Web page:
Can I Get an Amen?
"Can I get an amen?" is a common Sunday-morning question asked to Baptist congregations, (black churches in particular). After a strong or thoughtful point that brings believers to their feet, the reverend asks for an amen to get the crowd going. At my hometown church, St. Mary's Baptist in Tyler, Texas, the congregation would thunder in unison, "AMEN," accompanied by dramatic organ chords -- rippling from high to low -- raising the cacophony higher.
Lately I've found myself saying amen to Herman Cain. With the latest poll showing Cain ahead of Romney 27% to 23%, it looks like the American people are starting to feel the same.
Herman Cain is making great use of his ministering background. Bringing those skills to politics, and blending them together like peanut butter and jelly, relieves Cain of the cumbersome need to pause to see if everyone else concurs. In fact, one reason why America is starting to say amen is Cain's telling truth from his heart and experience -- both of which have not resided in Washington, D.C.
It isn't only what Herman Cain says that gets an amen, but it is also that he represents what has been lacking in this country. And that is a main-stage conservative Republican presidential candidate (or any politician for that matter) who can get a higher percentage of the black vote without pandering to their pathos about being black, but rather by appealing to their desire to be independently happy, wealthy, and wise according to their inheritance of the genuine American Dream and God almighty. Case in point: Mr. Herman Cain himself.
But the media has been invested in the control of the black vote. As part of the brainwashing machine, for decades, they have allied closely with Democrats and liberals to halt any progress towards political independence among the minority voter. How? By coining the term "minority," which in the first place implies inferiority and in the second place replaces logical and sound counsel to solving problems with a paranoid and emotional underdog worldview. This is an outlook that pits blacks against a cruel and insufferable world in which, no matter how hard they try themselves (or Democrats try on their behalf), all the mean, selfish, greedy white Republican males and (lately) Tea Party protesters don't want them to succeed and won't let them win.
The media cannot say Cain is being used or simply brought in to support a Republican agenda that promotes diversity and inclusion. Several black conservatives have run for office and have been successful, and yet they have always managed to be relegated to Uncle Tom status. The political establishment (primarily the left and the leftist media) argues that these conservative blacks have been subject to brainwashing of a different kind: brainwashing against their own race, interests, and history.
But what Cain has going for him is that he is a political outsider on all fronts. Being outside the political fray provides Cain the freedom to unload all of himself without distress over poll numbers, re-election results, or beltway loyalties. This is how he can collect a slurry of amens from every crowd and upon every topic he discusses.
On his 9-9-9 plan: This plan seemed radical and inconceivable at first mention, but Cain has not wavered and watered it down in the face of tough questions. On introducing his 9-9-9 plan during an early debate, Cain said, "If ten percent is good enough for God, nine percent ought to be good enough for the federal government." (Can I get an amen?)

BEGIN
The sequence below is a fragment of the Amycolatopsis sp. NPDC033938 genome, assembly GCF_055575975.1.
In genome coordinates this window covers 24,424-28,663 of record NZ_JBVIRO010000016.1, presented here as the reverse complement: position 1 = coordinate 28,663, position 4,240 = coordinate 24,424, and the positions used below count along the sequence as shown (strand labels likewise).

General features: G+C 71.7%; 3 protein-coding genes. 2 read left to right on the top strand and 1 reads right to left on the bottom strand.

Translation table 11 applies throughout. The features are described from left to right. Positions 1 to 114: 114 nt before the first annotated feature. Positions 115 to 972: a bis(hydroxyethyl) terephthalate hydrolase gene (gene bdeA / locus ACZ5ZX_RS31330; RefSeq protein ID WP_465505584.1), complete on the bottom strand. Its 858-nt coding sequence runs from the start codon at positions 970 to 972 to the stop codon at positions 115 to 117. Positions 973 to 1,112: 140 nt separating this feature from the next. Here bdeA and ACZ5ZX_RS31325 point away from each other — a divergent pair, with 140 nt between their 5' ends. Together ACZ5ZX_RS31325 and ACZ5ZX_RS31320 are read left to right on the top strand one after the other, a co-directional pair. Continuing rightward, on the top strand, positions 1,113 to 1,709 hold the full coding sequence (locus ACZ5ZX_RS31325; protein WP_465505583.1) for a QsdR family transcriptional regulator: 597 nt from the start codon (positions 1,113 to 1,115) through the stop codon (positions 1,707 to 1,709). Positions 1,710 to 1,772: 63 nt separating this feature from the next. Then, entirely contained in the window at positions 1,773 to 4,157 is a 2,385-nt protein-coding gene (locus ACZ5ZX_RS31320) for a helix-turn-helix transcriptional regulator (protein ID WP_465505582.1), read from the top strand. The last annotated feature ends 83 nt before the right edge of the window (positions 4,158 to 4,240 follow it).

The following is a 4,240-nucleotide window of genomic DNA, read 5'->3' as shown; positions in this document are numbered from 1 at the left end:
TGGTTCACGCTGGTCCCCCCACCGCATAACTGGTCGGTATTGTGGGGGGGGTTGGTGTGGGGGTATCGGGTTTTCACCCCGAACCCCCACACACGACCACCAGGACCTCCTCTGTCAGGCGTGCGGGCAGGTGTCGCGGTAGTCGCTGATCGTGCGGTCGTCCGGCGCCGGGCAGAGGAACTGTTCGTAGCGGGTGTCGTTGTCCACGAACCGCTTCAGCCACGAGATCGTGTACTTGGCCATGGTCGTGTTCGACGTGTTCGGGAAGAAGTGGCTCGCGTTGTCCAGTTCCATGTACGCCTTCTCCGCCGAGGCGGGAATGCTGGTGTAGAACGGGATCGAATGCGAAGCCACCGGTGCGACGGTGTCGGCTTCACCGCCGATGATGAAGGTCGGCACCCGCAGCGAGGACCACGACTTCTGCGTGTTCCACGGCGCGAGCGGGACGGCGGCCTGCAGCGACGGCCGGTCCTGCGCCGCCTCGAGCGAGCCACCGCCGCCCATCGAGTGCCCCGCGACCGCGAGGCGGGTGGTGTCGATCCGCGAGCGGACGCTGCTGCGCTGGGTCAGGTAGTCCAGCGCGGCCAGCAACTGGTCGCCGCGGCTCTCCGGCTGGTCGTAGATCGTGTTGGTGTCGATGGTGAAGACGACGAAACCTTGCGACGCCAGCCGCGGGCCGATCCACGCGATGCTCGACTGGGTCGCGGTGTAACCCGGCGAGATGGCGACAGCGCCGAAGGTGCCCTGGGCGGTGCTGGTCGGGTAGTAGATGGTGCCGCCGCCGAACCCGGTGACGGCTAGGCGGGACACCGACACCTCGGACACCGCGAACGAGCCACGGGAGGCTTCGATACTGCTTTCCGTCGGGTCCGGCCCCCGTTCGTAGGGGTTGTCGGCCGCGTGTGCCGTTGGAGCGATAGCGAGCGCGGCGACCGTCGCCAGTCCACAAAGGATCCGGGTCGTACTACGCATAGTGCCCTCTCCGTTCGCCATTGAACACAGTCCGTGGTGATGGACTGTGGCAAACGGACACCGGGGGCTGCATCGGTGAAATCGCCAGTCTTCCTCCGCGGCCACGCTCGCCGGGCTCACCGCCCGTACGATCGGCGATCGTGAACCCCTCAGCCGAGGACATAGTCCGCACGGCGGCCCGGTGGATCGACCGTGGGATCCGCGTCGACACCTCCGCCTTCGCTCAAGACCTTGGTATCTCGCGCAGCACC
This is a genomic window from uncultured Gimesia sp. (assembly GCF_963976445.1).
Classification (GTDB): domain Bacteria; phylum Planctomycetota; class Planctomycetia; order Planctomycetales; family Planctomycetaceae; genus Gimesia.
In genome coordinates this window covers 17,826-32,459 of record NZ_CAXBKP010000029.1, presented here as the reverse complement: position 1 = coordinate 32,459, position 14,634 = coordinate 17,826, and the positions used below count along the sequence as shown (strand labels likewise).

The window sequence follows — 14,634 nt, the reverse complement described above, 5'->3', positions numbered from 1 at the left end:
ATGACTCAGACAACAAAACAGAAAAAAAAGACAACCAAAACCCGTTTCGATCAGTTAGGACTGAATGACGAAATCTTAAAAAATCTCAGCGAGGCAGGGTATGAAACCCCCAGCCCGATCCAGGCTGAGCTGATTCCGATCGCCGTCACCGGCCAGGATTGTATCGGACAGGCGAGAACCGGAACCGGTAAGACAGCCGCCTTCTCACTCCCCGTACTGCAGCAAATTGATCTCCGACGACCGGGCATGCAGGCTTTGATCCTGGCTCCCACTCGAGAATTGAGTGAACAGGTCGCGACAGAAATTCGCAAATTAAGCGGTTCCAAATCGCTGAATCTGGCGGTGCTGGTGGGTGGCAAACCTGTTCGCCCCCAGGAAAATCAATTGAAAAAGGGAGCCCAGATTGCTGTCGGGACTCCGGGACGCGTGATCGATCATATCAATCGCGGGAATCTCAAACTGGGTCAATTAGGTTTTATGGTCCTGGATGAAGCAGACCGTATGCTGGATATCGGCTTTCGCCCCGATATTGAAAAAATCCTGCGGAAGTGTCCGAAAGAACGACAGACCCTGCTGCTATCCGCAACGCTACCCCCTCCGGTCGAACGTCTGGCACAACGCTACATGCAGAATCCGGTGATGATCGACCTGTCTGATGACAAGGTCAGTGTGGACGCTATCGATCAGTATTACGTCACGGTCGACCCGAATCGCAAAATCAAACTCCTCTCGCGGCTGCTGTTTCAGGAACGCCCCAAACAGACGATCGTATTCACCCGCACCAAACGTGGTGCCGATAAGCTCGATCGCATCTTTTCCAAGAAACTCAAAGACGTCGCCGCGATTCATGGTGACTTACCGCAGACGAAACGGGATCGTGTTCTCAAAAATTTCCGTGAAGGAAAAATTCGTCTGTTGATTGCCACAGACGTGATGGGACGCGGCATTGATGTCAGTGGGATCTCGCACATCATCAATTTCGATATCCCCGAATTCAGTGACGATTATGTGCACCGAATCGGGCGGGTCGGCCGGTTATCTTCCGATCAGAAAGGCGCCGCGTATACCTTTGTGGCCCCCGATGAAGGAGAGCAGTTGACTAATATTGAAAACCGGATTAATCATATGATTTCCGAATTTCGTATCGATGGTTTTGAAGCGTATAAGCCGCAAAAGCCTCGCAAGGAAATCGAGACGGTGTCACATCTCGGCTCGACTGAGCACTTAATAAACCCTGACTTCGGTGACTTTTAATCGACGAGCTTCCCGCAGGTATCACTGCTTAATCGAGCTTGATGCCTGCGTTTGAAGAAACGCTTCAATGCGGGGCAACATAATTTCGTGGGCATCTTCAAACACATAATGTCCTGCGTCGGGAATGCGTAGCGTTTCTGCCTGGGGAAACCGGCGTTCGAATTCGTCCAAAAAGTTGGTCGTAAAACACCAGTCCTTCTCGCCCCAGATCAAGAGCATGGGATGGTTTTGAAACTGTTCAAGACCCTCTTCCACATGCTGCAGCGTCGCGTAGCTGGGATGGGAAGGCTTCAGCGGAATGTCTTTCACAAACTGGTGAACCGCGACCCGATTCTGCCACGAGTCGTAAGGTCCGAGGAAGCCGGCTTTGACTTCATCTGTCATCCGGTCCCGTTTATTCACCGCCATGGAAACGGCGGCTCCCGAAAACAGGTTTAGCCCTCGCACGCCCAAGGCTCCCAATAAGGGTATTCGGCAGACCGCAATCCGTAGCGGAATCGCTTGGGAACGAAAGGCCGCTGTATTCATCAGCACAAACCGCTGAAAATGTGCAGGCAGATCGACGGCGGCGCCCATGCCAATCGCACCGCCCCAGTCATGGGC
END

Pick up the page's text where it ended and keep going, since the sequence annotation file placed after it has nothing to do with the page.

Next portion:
On Occupy Wall Street: "Don't blame Wall Street. Don't blame the big banks. If you don't have a job and you're not rich, blame yourself!"
On race and race in the race: "African-Americans have been brainwashed into not being open-minded, not even considering a conservative point of view."
In referencing a reporter who has asked whether he was "angry about how America has treated you": "Sir, you don't get it. I have achieved all of my American dreams and then some because of the great nation[, the] United States of America. What's there to be angry about?"
"I don't believe racism in this country holds anybody back in a big way," Cain said on CNN's State of the Union.
As the organ rolls to the sway of hands in the air, can I get an amen?
But not everyone has their hands up for the same reason. The media and the left are alight with indignation and surprise over Cain's audacity and his elevation in the minds of voters. In ministering to the truth as he has experienced it, he has done what many conservatives fail to do: make a point by saying what you mean and meaning what you say.
It is not so much that his blackness throws the race card out of the deck during the campaign with Obama. It is more that Cain's blackness is not his trump card. His race does not define who he is and who he has endeavored to be. Cain seems to have lived keeping his eyes on the prize, not worrying about who else first got one. His values are the solid, traditional, old-fashioned values of the American family. And before its members became cross with who is a minority and who is hyphenated, the black family also aspired to the American dream and embodied the values of the family with great success.
Cain stands a great chance of uniting the country in a way no other conservative Republican has: by getting a larger percentage of the black vote. This will not be easy, but it is certainly possible. And it isn't the be-all-end-all for this rebel candidate, but it sure would be a telling and uplifting revelation that the choir is finally listening. Do I even have to ask?
Lisa Fritsch is the author of Obama, Tea Parties and God and has made regular appearances on Fox News Channel. www.lisafritsch.com